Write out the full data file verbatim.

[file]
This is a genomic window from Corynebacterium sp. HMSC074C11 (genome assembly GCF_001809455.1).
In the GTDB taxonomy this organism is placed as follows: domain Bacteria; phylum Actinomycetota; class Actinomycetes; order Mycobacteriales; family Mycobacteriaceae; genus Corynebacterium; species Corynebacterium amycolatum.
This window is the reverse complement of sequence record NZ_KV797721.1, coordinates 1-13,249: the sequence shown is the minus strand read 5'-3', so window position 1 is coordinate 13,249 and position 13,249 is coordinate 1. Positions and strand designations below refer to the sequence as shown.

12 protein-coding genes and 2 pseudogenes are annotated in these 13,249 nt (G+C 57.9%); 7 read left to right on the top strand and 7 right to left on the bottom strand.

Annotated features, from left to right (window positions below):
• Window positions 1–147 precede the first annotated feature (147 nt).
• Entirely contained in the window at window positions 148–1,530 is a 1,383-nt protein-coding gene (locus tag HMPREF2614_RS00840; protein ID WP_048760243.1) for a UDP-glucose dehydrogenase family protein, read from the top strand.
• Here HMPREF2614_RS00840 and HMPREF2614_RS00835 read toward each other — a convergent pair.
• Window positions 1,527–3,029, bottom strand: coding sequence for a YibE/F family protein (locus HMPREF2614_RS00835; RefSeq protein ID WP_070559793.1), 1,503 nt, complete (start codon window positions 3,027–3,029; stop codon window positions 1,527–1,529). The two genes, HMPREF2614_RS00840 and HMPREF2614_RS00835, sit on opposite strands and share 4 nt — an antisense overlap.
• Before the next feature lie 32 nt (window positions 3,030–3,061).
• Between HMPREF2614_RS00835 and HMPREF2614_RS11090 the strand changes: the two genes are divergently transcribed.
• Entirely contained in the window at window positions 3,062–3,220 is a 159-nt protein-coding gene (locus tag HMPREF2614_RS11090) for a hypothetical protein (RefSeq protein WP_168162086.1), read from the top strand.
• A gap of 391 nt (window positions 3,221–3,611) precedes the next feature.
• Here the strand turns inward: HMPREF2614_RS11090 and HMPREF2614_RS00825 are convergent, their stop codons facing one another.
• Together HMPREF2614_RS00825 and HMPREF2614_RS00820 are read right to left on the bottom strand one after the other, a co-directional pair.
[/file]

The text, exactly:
This is a genomic window from Corynebacterium sp. HMSC074C11 (genome assembly GCF_001809455.1).
In the GTDB taxonomy this organism is placed as follows: domain Bacteria; phylum Actinomycetota; class Actinomycetes; order Mycobacteriales; family Mycobacteriaceae; genus Corynebacterium; species Corynebacterium amycolatum.
This window is the reverse complement of sequence record NZ_KV797721.1, coordinates 1-13,249: the sequence shown is the minus strand read 5'-3', so window position 1 is coordinate 13,249 and position 13,249 is coordinate 1. Positions and strand designations below refer to the sequence as shown.

12 protein-coding genes and 2 pseudogenes are annotated in these 13,249 nt (G+C 57.9%); 7 read left to right on the top strand and 7 right to left on the bottom strand.

Annotated features, from left to right (window positions below):
• Window positions 1–147 precede the first annotated feature (147 nt).
• Entirely contained in the window at window positions 148–1,530 is a 1,383-nt protein-coding gene (locus tag HMPREF2614_RS00840; protein ID WP_048760243.1) for a UDP-glucose dehydrogenase family protein, read from the top strand.
• Here HMPREF2614_RS00840 and HMPREF2614_RS00835 read toward each other — a convergent pair.
• Window positions 1,527–3,029, bottom strand: coding sequence for a YibE/F family protein (locus HMPREF2614_RS00835; RefSeq protein ID WP_070559793.1), 1,503 nt, complete (start codon window positions 3,027–3,029; stop codon window positions 1,527–1,529). The two genes, HMPREF2614_RS00840 and HMPREF2614_RS00835, sit on opposite strands and share 4 nt — an antisense overlap.
• Before the next feature lie 32 nt (window positions 3,030–3,061).
• Between HMPREF2614_RS00835 and HMPREF2614_RS11090 the strand changes: the two genes are divergently transcribed.
• Entirely contained in the window at window positions 3,062–3,220 is a 159-nt protein-coding gene (locus tag HMPREF2614_RS11090) for a hypothetical protein (RefSeq protein WP_168162086.1), read from the top strand.
• A gap of 391 nt (window positions 3,221–3,611) precedes the next feature.
• Here the strand turns inward: HMPREF2614_RS11090 and HMPREF2614_RS00825 are convergent, their stop codons facing one another.
• Together HMPREF2614_RS00825 and HMPREF2614_RS00820 are read right to left on the bottom strand one after the other, a co-directional pair.